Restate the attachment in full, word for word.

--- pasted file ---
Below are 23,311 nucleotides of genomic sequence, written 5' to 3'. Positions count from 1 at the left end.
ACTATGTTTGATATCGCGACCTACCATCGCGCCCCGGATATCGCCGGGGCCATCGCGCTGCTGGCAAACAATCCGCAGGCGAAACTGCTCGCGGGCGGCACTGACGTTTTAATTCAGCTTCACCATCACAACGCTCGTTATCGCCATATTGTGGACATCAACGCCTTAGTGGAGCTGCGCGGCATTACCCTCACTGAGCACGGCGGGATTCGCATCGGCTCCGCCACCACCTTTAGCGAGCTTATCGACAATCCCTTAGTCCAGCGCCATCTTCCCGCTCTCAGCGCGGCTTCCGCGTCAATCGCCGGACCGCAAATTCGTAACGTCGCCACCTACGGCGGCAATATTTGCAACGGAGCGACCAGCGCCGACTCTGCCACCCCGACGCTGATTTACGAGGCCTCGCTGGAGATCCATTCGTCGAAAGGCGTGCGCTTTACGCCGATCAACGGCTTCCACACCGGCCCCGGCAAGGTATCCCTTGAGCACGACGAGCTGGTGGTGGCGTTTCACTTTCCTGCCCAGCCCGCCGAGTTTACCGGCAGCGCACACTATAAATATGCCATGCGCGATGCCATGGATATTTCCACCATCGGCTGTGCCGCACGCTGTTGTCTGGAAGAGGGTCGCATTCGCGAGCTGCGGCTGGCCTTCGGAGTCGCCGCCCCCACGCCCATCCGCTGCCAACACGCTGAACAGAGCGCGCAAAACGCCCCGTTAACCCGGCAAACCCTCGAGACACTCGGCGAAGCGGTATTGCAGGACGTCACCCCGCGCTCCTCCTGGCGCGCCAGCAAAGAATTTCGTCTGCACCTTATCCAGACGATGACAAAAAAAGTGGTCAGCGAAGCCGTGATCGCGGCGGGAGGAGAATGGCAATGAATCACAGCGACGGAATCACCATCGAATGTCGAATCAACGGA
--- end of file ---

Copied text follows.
Below are 23,311 nucleotides of genomic sequence, written 5' to 3'. Positions count from 1 at the left end.
ACTATGTTTGATATCGCGACCTACCATCGCGCCCCGGATATCGCCGGGGCCATCGCGCTGCTGGCAAACAATCCGCAGGCGAAACTGCTCGCGGGCGGCACTGACGTTTTAATTCAGCTTCACCATCACAACGCTCGTTATCGCCATATTGTGGACATCAACGCCTTAGTGGAGCTGCGCGGCATTACCCTCACTGAGCACGGCGGGATTCGCATCGGCTCCGCCACCACCTTTAGCGAGCTTATCGACAATCCCTTAGTCCAGCGCCATCTTCCCGCTCTCAGCGCGGCTTCCGCGTCAATCGCCGGACCGCAAATTCGTAACGTCGCCACCTACGGCGGCAATATTTGCAACGGAGCGACCAGCGCCGACTCTGCCACCCCGACGCTGATTTACGAGGCCTCGCTGGAGATCCATTCGTCGAAAGGCGTGCGCTTTACGCCGATCAACGGCTTCCACACCGGCCCCGGCAAGGTATCCCTTGAGCACGACGAGCTGGTGGTGGCGTTTCACTTTCCTGCCCAGCCCGCCGAGTTTACCGGCAGCGCACACTATAAATATGCCATGCGCGATGCCATGGATATTTCCACCATCGGCTGTGCCGCACGCTGTTGTCTGGAAGAGGGTCGCATTCGCGAGCTGCGGCTGGCCTTCGGAGTCGCCGCCCCCACGCCCATCCGCTGCCAACACGCTGAACAGAGCGCGCAAAACGCCCCGTTAACCCGGCAAACCCTCGAGACACTCGGCGAAGCGGTATTGCAGGACGTCACCCCGCGCTCCTCCTGGCGCGCCAGCAAAGAATTTCGTCTGCACCTTATCCAGACGATGACAAAAAAAGTGGTCAGCGAAGCCGTGATCGCGGCGGGAGGAGAATGGCAATGAATCACAGCGACGGAATCACCATCGAATGTCGAATCAACGGA